Characterization of sculptured thin films

Joseph V. Ryan, Mark Horn, Akhlesh Lakhtakia, Carlo G. Pantano

Research output: Contribution to journalConference articlepeer-review

14 Scopus citations


Physical vapor deposition can be used to synthesize sculptured thin films with high surface areas. Highly directional vapor deposition onto a tilted, rotating substrate has been shown to produce nanostructured materials with controlled columnar features, including zig-zag, cusp, chevron, and helical geometries. Nanoporous coatings such as these are desirable for optical sensing applications due to their accessible high surface area, but few techniques are available to quantify the surface area of thin films. Electron beam and thermal evaporation techniques are used to synthesize highly porous thin films from silicon dioxide and a germanium antimony selenide chalcogenide glass in order to explore their potential for optical applications in both the visible and infrared spectral ranges. Characterization has been performed using nitrogen adsorption isotherms obtained with a quartz crystal microbalance. It is shown that surface area can be increased up to 375 times that of a flat film by deposition at oblique angles. A nitrogen adsorption technique is introduced as a means to examine the porosity of sculptured thin films at a nanoscale.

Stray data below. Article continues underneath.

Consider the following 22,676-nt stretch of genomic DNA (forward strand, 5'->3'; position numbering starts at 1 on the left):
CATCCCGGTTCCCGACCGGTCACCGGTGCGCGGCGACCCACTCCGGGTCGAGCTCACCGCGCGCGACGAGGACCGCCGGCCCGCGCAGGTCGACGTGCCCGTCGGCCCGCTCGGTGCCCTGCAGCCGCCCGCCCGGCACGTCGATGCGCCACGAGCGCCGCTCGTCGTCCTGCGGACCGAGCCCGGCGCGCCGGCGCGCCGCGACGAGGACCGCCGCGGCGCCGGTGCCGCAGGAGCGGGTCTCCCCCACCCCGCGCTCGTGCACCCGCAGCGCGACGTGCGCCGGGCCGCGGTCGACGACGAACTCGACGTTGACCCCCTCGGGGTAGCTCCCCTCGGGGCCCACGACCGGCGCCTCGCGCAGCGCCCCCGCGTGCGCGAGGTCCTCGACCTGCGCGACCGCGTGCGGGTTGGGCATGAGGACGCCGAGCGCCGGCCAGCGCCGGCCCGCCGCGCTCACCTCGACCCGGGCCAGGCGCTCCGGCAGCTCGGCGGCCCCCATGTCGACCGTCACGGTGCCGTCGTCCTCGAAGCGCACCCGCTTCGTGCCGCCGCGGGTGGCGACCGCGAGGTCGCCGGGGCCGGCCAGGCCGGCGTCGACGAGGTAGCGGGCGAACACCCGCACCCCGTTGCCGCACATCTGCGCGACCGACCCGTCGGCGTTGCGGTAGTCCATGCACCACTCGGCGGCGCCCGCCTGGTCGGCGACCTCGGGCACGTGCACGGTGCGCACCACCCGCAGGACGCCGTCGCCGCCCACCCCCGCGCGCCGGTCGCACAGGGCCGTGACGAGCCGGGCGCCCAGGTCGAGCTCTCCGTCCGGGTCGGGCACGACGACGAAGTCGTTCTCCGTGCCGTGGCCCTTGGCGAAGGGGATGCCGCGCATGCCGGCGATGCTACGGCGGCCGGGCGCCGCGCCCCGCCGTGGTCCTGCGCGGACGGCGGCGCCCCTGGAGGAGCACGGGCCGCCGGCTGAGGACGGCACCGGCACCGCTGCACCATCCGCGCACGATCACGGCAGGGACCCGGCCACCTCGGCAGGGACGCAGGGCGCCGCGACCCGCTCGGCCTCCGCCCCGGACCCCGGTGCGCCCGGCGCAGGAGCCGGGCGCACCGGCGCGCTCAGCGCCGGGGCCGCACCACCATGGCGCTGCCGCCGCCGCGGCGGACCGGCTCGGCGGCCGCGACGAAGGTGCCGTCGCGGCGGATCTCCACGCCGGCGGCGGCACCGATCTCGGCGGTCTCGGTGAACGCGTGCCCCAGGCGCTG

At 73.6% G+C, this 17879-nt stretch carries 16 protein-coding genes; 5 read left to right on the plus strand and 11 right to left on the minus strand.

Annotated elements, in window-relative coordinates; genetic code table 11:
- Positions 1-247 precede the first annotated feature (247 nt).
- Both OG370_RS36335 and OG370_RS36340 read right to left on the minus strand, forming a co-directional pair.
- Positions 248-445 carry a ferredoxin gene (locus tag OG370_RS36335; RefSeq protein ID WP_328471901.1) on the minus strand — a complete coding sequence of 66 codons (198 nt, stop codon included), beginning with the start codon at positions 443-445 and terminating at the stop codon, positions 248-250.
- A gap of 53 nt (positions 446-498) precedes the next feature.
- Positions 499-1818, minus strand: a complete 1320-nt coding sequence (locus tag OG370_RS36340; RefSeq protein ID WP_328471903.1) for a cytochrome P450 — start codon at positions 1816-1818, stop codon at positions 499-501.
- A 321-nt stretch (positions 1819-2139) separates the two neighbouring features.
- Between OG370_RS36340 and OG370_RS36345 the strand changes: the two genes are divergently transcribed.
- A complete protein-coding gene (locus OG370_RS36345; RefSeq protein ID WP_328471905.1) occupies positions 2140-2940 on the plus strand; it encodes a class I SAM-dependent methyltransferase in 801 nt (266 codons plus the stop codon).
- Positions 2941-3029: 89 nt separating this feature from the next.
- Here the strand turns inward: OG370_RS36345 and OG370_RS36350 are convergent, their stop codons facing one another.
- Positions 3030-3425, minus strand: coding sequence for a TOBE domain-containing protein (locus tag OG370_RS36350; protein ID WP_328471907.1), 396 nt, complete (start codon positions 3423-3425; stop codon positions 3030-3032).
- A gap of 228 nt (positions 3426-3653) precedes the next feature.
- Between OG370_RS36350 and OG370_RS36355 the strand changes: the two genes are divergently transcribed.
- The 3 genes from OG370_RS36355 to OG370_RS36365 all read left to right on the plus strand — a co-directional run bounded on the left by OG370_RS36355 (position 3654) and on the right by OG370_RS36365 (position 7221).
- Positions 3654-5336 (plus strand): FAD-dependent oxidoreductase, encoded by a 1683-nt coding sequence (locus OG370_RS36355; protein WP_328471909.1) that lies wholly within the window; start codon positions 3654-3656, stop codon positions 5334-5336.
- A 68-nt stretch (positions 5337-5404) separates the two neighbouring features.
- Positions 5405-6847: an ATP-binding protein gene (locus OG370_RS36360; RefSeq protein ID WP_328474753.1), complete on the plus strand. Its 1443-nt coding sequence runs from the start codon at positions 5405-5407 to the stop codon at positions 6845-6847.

Original languageEnglish (US)
Article number106
Pages (from-to)643-649
Number of pages7
JournalProceedings of SPIE - The International Society for Optical Engineering
StatePublished - 2004
EventNanosensing Materials and Devices - Philadelphia, PA, United States
Duration: Oct 25 2004Oct 28 2004

All Science Journal Classification (ASJC) codes

  • Electronic, Optical and Magnetic Materials
  • Condensed Matter Physics
  • Applied Mathematics
  • Electrical and Electronic Engineering
  • Computer Science Applications


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